Bruce Lindsey of the Cato Institute wrote:
In other cases, there is no escape hatch of ambiguity to rescue the NAP from absurd or repugnant implications. It seems quite clear that there could no legal enforcement of contracts in the way we are familiar with: restitution could be ordered when actual money has changed hands, but in a mere exchange of promises there could be no NAP-consistent remedy in the event of a breach. Harboring a fugitive would not be a crime. Neither would blackmail. Neither would even the most heinous cruelty to animals. There could be no bankruptcy law that extinguishes debts. Tort liability for corporations would either be unlimited or nonexistent (in which case only the individual employees responsible would be liable). There could be no compulsory vaccines during epidemics. And of course, the NAP proscribes taxation as well as any government spending to alleviate poverty, promote education, or do anything else besides protecting persons and property.
Really, Mr. Lindsey? People who call themselves "libertarians" support compulsory vaccination, and government spending to "alleviate poverty" or "promote education"? These labels are getting confusing. I thought people who supported things like violent taxation for wealth distribution and collective, violent control over healthcare called themselves "progressives" or "socialists." So are you advocating that progressives and socialists start calling themselves libertarians? Or are you calling for libertarians to abandon the NAP in favor of "from each according to his ability, to each according to his need?" Or are you just disparaging the NAP as "absurd and repugnant," without any rational analysis?
Sadly Mr. Lindsey rejects the NAP as a foundational principle, and merely advocates for the statist status quo. In view of his statements on compulsory vaccination (violence) and taxation (theft), he favors the initiation of force against others so long as some notion of "collective good" is used to excuse the aggression. In his own words: "NAP fundamentalism is utterly unworkable as a basis for libertarian thought." If justifying theft and violence based on politically determined notions of the collective good is what his brand of "libertarianism" entails, count me out. The NAP remains a very useful and fundamental ethical principle for informing libertarian thought.
So what is the NAP, exactly? The Ludwig von Mises Institute provides a useful and precise definition:
The non-aggression principle (also called the non-aggression axiom, or the anti-coercion or zero aggression principle or non-initiation of force) is an ethical stance which asserts that "aggression" is inherently illegitimate. "Aggression" is defined as the "initiation" of physical force against persons or property, the threat of such, or fraud upon persons or their property. In contrast to pacifism, the non-aggression principle does not preclude violent self-defense. The principle is a deontological (or rule-based) ethical stance.Http://wiki.mises.org/wiki/Principle_of_non-aggression (June 22, 2013).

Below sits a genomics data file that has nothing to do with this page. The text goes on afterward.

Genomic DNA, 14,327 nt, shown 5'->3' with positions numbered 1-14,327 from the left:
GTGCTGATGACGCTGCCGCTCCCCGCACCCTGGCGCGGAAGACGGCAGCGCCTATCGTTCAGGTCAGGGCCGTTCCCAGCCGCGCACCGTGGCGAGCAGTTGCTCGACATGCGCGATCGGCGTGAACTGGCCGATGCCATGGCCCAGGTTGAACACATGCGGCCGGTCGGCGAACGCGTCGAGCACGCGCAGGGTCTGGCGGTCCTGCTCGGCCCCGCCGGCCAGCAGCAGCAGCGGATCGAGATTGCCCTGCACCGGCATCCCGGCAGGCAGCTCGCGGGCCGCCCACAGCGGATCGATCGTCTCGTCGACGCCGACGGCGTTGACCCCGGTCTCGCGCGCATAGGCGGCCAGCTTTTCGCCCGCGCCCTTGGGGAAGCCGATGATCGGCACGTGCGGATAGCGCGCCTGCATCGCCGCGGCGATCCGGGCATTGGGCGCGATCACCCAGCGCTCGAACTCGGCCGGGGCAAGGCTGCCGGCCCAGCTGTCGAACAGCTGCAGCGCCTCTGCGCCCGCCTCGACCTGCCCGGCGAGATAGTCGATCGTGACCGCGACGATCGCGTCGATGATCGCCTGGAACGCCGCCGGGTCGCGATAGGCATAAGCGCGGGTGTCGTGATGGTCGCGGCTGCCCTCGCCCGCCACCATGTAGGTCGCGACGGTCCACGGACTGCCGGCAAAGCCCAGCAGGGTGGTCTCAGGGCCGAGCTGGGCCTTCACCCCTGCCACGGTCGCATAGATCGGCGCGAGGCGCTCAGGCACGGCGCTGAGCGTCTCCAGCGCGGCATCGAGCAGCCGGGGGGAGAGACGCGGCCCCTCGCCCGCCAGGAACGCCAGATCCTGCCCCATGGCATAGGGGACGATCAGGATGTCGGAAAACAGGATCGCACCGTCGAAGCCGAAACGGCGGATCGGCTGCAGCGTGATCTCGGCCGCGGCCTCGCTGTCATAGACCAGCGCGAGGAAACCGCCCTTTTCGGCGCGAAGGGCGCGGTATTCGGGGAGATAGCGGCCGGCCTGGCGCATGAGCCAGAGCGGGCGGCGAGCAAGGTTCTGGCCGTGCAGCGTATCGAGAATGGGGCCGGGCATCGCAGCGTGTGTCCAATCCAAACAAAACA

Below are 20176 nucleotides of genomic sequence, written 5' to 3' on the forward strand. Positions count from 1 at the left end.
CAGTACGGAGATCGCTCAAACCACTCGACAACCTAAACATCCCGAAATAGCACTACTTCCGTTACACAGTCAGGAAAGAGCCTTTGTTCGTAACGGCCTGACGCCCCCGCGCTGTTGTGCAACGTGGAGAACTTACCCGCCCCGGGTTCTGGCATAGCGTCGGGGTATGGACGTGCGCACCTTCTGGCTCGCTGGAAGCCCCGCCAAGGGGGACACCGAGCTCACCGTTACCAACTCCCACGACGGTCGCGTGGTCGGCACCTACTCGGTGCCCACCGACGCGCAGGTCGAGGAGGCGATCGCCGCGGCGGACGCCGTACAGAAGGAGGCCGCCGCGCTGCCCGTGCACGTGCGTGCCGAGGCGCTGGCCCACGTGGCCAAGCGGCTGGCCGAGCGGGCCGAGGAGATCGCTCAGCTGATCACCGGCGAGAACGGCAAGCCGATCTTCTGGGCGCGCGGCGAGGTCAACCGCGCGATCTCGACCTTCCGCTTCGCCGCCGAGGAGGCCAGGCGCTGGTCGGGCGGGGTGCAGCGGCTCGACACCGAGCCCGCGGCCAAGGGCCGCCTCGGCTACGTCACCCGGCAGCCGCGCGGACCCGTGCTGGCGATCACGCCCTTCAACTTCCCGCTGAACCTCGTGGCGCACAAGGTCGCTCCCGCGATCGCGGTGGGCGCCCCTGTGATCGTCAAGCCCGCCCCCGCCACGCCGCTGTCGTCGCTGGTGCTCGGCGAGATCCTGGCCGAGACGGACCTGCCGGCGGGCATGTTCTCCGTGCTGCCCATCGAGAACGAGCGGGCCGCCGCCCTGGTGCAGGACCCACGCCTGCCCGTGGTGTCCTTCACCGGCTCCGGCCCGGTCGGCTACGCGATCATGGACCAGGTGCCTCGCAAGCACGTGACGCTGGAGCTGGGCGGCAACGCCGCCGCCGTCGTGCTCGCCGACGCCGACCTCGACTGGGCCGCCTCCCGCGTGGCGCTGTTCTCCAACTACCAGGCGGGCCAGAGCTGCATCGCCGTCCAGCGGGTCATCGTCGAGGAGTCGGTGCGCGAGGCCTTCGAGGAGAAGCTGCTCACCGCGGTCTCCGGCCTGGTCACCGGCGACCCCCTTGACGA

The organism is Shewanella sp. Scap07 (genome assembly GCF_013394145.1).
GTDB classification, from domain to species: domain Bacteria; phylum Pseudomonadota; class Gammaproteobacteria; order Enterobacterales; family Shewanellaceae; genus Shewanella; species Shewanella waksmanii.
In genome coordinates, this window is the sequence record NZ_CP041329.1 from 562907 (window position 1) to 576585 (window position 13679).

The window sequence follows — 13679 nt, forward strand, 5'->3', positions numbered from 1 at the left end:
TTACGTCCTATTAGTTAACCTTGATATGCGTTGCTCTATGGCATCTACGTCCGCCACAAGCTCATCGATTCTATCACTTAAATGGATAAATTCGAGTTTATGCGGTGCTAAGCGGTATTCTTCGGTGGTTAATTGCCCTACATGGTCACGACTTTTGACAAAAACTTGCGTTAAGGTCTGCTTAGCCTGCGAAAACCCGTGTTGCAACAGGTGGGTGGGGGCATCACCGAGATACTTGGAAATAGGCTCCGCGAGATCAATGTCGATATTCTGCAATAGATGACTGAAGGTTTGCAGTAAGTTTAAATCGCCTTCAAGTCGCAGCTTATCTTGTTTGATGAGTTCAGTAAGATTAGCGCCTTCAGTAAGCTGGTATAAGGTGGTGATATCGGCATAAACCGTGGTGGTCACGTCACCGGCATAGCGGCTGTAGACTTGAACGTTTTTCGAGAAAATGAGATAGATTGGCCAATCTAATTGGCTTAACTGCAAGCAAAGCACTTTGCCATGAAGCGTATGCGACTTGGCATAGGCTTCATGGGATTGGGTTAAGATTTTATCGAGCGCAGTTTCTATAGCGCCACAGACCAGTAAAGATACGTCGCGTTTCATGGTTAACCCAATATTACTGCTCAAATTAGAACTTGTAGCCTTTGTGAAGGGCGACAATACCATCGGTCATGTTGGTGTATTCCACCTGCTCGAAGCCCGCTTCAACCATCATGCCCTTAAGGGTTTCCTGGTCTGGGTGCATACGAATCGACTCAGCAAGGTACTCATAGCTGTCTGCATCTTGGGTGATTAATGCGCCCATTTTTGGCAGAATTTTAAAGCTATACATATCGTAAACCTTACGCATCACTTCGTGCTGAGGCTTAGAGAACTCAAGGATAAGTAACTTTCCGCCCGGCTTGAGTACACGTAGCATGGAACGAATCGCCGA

Let's examine this ethical principle in view of the alleged "absurd or repugnant implications" of the NAP listed by Mr. Lindsay.
"In a mere exchange of promises there could be no NAP-consistent remedy in the event of a breach." Even statist courts generally do not enforce mere exchanges of promises if unsupported by consideration or not memorialized in writing. If all mere exchanges of promises were legally enforceable, it's not hard to imagine all sorts of absurd or repugnant outcomes. So let us suppose Mr. Lindsey is referring to commercial contracts, such as those in which one party promises to delivers a product or service by some future date, and the other party promises to pay after receiving the product or service. Assuming the parties have memorialized their exchange of promises in writing, a contract has been formed in which the terms of enforcement are either expressly written out or implied by the legal system under which the contract is made. Such terms of enforcement may (but do not necessarily) include permitting the initiation of force against a party breaching the contract. Thus, if force is properly initiated against a breaching party to a contract, there is no violation of the NAP, because the breaching party has already agreed to the initiation of force by executing the contract. That's the essence of contracts, which are absolutely not forbidden by the NAP. Whether or not the contract is based on an exchange of promises is utterly irrelevant to application of the NAP. Causing someone to execute a contract by coercion or fraud is forbidden by the NAP, but it is not otherwise concerned with how contracts are formed.
"Harboring a fugitive would not be a crime." Helping a murderer or other such criminal evade justice would certainly be actionable without violating the NAP, even if the harboring is done only after the crime is committed. A violent criminal, thief or fraudster owes recompense to his victim for the harm cause and possibly also punitive damages; hence the victim or the victim's delegate have a personal property interest in bringing the criminal to justice. A person knowingly and intentionally interfering with that property interest has initiated an improper act of aggression, and thus may be held liable for the harboring. On the other hand, if there is no victim, there is no crime, and harboring is by definition impossible.